Editorial: Could Supreme Court LGBT Ruling Impact Christian Right Voting?

Donald Trump, darling of the Christian Right, was elected in large part because he promised them that every day would be Christmas for their political and religious agendas. In return, the Christian Right has been willing to overlook, excuse, and rationalize virtually all of who Donald Trump is, as they have kept their eyes on that prize. But this week, evangelicals had a disappointing and ironic surprise when two of “their” appointed judges sided with the four liberal judges in a 6-3 ruling to protect LGBTQ employees from discrimination on the basis of sexual orientation or transgender identity

During his 2016 presidential campaign, Trump promised to advance the Christian Right platforms opposing abortion, same-sex marriage, and LGBTQ rights and protections. And whether Trump actually said as much, he had them convinced that he would “make America great again” largely by making America an evangelical Christian theocracy. He promised the fulfillment of their wishes in large part by his vow to fill the Supreme Court seat vacated by Justice Antonin Scalia’s death with a conservative justice who would protect their values.

Eighty-one percent of white evangelicals voted for Trump in 2016. In the election exit poll, 21 percent of all voters considered Supreme Court appointments to be the most important factor in how they voted. Of those, 56 percent voted for Trump. They wanted conservative judges whom they could count on to make judgments that protected their values, and they put their trust in Trump and the Republicans to appoint the right judges. Trump kept his promise to appoint a Supreme Court justice who they felt had their backs when he appointed Neil M. Gorsuch to replace Scalia.

On Monday, however, Justice Gorsuch, along with Chief Justice John Roberts, sided with the liberal justices in their ruling that the 1964 Civil Rights Act protects gay, lesbian, and transgender employees from discrimination based on sex. It was Justice Gorsuch, in fact, who wrote the majority opinion.

“Today,” Gorsuch said, “we must decide whether an employer can fire someone simply for being homosexual or transgender. The answer is clear.”

The ruling is a victory for the LGBTQ community. Some (though not the religious right) would see it as a hopeful sign on another front, as well: It was a loss for the Trump administration, who had sided with the employers in three cases involving members of the LGBTQ community who had lost their jobs. Consequently, no longer can Trump and the religious right take for granted that all conservative SCOTUS justices are in their pocket and will automatically take the side of the religious right, just because it is the side of the religious right.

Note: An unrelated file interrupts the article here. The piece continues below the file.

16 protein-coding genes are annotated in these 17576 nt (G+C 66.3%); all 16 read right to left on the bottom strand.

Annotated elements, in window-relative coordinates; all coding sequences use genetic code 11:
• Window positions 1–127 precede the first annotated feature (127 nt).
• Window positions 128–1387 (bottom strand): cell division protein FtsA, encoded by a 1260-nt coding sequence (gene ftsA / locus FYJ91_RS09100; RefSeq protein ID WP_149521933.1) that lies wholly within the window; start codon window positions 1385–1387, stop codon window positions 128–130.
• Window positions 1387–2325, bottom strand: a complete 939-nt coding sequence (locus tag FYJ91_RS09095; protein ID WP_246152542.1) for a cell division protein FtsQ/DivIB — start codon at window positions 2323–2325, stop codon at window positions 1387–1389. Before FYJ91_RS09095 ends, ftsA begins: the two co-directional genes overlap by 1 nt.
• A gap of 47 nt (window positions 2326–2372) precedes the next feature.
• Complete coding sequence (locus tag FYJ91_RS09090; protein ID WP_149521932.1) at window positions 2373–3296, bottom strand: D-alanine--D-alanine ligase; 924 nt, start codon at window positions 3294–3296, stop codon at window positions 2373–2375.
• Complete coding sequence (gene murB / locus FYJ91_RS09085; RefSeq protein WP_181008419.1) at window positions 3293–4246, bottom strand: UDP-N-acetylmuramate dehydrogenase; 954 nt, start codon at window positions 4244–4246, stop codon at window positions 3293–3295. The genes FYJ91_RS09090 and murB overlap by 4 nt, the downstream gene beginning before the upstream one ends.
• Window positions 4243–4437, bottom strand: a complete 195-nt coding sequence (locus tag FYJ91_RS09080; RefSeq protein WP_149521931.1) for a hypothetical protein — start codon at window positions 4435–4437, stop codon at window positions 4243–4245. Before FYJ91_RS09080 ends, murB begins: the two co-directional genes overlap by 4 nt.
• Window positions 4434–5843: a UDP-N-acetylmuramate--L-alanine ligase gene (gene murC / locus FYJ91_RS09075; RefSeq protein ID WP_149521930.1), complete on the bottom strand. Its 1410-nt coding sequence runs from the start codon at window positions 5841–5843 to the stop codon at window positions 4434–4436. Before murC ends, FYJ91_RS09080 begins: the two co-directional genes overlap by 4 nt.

As Washington Post columnist Henry Olsen writes, “Now that Gorsuch has proved himself untrustworthy in their eyes, they would be right to question whether Republican assurances meant anything at all.”

The Christian Right’s previous defenses of Trump, even when they have found him otherwise repugnant, have always been based on the fact that his various legislative actions favored them, and more importantly, he got them their judges. Now, however, they’ve discovered that even some conservative judges may disappoint them by basing decisions on legal merits rather than on making Trump supporters happy. What will this mean in the 2020 election for those conservatives and swing voters who voted for Trump on the basis of SCOTUS picks Christian Right-slanted legislation?

Why Supreme Court’s LGBTQ employment discrimination ruling marks a ‘milestone’ | PBS NewsHour  [2020-06-15]

Why evangelical Christians still support President Trump despite controversies | CBS News  [2018-03-28]

What Does the “Same-Sex Wedding Cake Decision” Mean?

How will the Supreme Court’s recent “same-sex wedding cake” decision impact businesses and their potential clients in the future? Some see the ruling as a restrictive blow to the LGBTQ community, while others see it as a victory for the freedoms of expression and religion. In reality, this particular judgment in favor of the baker who refused to create a same-sex wedding cake for a gay couple probably changes very little for either side.

In 2012, Dave Mullins and Charlie Craig, a same-sex couple, asked Masterpiece Cakeshop of Colorado to create a wedding cake for them. The bakery’s owner, Jack Phillips, refused, saying that it would violate his religious beliefs to support or take part in a same-sex wedding.